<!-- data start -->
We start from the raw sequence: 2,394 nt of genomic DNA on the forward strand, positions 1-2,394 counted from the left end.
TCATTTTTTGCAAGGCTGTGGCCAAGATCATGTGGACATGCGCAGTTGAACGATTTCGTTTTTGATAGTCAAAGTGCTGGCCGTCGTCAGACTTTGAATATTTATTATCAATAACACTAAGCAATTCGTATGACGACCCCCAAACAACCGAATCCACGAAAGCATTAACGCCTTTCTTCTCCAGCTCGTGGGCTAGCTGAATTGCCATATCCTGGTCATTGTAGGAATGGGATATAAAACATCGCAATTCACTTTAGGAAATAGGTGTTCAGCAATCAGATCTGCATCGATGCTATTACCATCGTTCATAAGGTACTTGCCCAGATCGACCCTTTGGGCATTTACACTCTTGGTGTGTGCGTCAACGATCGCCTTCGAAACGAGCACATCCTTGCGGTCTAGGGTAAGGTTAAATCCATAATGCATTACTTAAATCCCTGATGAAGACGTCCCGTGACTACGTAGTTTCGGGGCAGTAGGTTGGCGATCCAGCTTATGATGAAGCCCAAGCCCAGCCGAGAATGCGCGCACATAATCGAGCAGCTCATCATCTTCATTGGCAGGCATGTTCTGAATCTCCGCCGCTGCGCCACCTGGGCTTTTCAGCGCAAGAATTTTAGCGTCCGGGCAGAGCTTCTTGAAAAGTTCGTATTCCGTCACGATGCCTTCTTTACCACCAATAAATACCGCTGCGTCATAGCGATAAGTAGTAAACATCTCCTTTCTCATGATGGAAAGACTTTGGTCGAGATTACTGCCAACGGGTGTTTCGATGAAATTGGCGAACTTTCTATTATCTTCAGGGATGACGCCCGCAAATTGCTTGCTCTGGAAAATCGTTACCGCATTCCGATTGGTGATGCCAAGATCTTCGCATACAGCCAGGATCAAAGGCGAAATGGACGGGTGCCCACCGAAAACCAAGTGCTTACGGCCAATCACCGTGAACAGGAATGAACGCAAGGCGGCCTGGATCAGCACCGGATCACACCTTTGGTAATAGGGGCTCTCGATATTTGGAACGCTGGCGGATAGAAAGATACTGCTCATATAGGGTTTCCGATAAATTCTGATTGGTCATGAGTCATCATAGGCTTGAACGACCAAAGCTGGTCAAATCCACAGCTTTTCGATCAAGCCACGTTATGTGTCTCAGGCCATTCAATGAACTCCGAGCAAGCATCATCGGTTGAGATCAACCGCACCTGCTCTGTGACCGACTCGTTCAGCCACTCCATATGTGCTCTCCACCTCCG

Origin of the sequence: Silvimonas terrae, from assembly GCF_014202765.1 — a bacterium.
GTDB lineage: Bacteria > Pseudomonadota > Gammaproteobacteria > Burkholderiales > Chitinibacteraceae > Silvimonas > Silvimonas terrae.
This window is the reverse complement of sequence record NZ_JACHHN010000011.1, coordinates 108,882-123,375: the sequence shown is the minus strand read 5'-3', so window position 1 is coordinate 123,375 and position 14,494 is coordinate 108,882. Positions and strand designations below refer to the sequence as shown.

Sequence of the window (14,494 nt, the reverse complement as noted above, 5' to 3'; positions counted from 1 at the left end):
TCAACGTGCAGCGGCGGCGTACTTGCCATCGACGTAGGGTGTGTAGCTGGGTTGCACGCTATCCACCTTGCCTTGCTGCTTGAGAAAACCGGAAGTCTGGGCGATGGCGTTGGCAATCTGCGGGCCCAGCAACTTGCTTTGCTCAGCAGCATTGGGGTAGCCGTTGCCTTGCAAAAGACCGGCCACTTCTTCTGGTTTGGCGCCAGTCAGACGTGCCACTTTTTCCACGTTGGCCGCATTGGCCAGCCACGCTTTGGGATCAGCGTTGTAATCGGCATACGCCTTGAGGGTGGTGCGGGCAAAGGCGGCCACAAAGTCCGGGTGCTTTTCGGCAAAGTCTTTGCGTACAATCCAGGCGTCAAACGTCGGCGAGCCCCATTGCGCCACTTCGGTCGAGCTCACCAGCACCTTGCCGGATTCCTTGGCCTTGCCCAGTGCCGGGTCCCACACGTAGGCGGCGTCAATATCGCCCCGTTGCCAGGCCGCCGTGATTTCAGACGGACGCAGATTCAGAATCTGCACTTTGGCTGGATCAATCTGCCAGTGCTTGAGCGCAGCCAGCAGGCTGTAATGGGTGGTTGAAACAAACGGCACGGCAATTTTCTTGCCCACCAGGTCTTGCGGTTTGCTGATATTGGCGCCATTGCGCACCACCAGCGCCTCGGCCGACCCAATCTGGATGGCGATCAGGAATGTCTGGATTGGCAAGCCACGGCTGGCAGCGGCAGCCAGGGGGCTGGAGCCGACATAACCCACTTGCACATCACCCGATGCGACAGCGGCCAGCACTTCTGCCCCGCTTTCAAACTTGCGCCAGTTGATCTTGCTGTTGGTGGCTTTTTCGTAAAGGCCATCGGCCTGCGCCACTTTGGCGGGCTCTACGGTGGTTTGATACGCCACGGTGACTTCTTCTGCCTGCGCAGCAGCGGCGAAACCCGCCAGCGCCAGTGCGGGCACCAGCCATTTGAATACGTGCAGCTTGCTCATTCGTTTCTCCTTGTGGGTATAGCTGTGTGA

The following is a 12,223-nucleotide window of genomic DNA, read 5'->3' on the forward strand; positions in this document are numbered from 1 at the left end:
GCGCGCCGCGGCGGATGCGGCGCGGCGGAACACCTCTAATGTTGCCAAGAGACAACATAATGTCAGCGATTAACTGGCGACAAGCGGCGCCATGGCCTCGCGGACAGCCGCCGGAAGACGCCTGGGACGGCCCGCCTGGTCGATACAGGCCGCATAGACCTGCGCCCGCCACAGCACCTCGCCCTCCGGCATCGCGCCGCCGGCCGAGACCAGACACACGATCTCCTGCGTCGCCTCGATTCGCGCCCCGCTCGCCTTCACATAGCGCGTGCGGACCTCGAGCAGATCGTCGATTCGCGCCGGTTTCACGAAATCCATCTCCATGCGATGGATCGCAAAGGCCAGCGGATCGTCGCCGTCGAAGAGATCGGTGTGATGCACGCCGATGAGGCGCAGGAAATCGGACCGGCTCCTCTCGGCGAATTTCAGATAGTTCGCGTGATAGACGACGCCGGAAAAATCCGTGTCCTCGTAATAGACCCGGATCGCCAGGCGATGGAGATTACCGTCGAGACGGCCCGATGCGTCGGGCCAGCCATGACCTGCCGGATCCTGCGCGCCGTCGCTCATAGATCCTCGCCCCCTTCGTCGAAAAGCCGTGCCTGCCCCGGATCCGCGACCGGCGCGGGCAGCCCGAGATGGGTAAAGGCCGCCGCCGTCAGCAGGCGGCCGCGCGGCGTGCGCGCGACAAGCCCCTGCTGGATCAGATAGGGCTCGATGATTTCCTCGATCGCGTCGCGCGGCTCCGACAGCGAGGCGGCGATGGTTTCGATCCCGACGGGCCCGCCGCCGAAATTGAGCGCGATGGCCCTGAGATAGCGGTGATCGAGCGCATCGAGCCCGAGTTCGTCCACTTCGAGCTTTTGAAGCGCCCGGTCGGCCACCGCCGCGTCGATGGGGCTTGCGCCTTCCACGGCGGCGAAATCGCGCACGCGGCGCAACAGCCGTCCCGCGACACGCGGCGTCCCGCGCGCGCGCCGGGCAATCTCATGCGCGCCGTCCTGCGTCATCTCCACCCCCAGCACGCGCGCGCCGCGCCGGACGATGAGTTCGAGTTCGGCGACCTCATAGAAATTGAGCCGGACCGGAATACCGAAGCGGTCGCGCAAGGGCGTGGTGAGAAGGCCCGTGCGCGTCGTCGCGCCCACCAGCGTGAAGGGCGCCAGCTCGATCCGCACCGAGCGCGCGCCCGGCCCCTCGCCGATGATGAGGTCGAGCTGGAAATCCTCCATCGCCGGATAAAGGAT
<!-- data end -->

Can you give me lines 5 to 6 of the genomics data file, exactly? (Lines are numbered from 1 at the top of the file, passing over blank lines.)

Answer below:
This window is the reverse complement of sequence record NZ_JACHHN010000011.1, coordinates 108,882-123,375: the sequence shown is the minus strand read 5'-3', so window position 1 is coordinate 123,375 and position 14,494 is coordinate 108,882. Positions and strand designations below refer to the sequence as shown.

Sequence of the window (14,494 nt, the reverse complement as noted above, 5' to 3'; positions counted from 1 at the left end):